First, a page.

Report Card – Chiefs vs. Chargers

From Qualcomm Stadium, San Diego

RUSHING OFFENSE: D – There were not the opportunities to run the football, so it’s hard to fail the run game completely. But the runners could have helped with better results in the first half, when they couldn’t get anything moving and ended up averaging just 2.8 yards per carry. Three runs like that and it’s time to punt. The Chiefs offensive line couldn’t move the Chargers out of the way.

PASSING OFFENSE: F – It’s not easy when the starting QB isn’t on the field and a guy who hasn’t thrown a pass all season is taking the snaps. No one expected an aerial circus from the Chiefs and Croyle. But what was produced was beyond awful. Just 19 net passing yards – that’s ridiculous. Protection was poor, drops were all about and whether Croyle was throwing the ball well didn’t really matter.

RUSH DEFENSE: F – The arrow is pointing down on the Chiefs defense against the run recently. Last week, Denver was able to run pretty well in the second half against them and then the Chargers came out and shoved the ball down their throat. The Chiefs helped with some very poor tackling, as the San Diego backs got plenty of yards after contact. No team is going to win much giving up over 200 yards on the ground.

PASS DEFENSE: D – This part of the team would have gotten an F as well, but they at least provided opportunities in the second half for the offense to make something happen. Eric Berry’s interception and Tamba Hali’s sack and forced fumble gave the Chiefs a pair of turnovers that the offense frittered away. They got to Philip Rivers only twice in 26 pass plays. They did not give up a big passing play – the longest completion was 20 yards – but they played deep safeties and allowed room to run.

SPECIAL TEAMS: D – Nothing got done here and if ever there was a time when the Chiefs needed help from their kick game it was on this afternoon. P Dustin Colquitt had a pretty good game, although his net average was blasted by a 42-yard return by San Diego’s Antoine Cason. McCluster got nothing on returns and Arenas never touched the ball.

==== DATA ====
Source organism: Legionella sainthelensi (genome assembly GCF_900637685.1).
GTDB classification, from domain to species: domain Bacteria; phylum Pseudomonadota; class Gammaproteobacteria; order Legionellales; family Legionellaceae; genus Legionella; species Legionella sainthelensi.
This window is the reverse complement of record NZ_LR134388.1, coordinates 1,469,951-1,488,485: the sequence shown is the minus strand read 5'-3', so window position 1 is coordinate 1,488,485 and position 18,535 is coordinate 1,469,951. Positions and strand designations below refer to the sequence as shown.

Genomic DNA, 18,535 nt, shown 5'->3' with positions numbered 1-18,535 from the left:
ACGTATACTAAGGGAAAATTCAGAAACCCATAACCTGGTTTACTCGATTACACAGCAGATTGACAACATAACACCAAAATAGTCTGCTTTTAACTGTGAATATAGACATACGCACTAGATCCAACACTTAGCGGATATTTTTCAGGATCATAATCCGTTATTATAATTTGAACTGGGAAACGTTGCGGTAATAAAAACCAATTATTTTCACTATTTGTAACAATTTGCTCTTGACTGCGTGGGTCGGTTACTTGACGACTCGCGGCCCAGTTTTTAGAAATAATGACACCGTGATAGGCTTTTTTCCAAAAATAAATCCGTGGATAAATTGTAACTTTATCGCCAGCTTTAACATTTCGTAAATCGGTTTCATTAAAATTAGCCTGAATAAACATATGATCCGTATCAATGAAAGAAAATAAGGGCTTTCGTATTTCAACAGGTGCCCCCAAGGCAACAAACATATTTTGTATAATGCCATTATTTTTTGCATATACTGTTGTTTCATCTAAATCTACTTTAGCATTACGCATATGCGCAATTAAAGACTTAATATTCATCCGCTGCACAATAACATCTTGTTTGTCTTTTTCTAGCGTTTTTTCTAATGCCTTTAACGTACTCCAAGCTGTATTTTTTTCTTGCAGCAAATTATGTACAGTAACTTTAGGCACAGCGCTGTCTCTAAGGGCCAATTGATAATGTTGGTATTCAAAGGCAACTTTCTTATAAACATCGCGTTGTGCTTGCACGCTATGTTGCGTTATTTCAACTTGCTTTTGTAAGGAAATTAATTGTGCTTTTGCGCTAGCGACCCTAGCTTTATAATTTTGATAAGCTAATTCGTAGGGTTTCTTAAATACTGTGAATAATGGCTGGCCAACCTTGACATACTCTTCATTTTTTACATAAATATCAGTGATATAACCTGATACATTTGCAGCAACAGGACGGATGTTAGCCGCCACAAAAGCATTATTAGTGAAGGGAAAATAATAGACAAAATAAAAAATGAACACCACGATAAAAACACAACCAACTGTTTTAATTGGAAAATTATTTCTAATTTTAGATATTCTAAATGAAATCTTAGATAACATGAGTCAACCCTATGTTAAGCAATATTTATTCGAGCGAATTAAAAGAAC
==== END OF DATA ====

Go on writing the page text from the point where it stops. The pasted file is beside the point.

COACHING: F – The Chiefs went into the game handicapped by not having their starting quarterback. Offensively, they showed little or no confidence in Brodie Croyle as they started with a very conservative game plan and by the time they got out of it, the game was over. Defensively, they did nothing to slow down the Chargers. The Chiefs could not match the intensity of the Chargers and that’s an area that coaching is responsible for helping to generate.

3 Responses to “Report Card – Chiefs vs. Chargers”

  • December 13, 2010  - Craig says:

    Great Analysis. Except give the coaches a double F (FF). You only get a beat down like this, twice in five weeks on the road if the Coaches do not get the team prepared.

  • December 13, 2010  - Chuck says:

    Its kinda shocking in the NFL how a team can go out to Seattle and look really good in a 42-24 victory and then go to the west coast again and just get a “thrashing”. We can’t really put all the blame on Croyle as he doesn’t play “defense” the last time I checked. And I must say our defense looked and played like a bunch of 10th graders out there. We couldn’t stop them from running or passing. VERY SAD DAY FOR TRUE BLUE CHIEFS FANS.

  • December 13, 2010  - el cid says:

    The coaching situation is sort of interesting. While watching what I could stand, the camera swept over Haley. He was just standing there, not verbalizing to refs or players, just standing there. It was almost as if he expected this beatdown and accepted it, before the fact.

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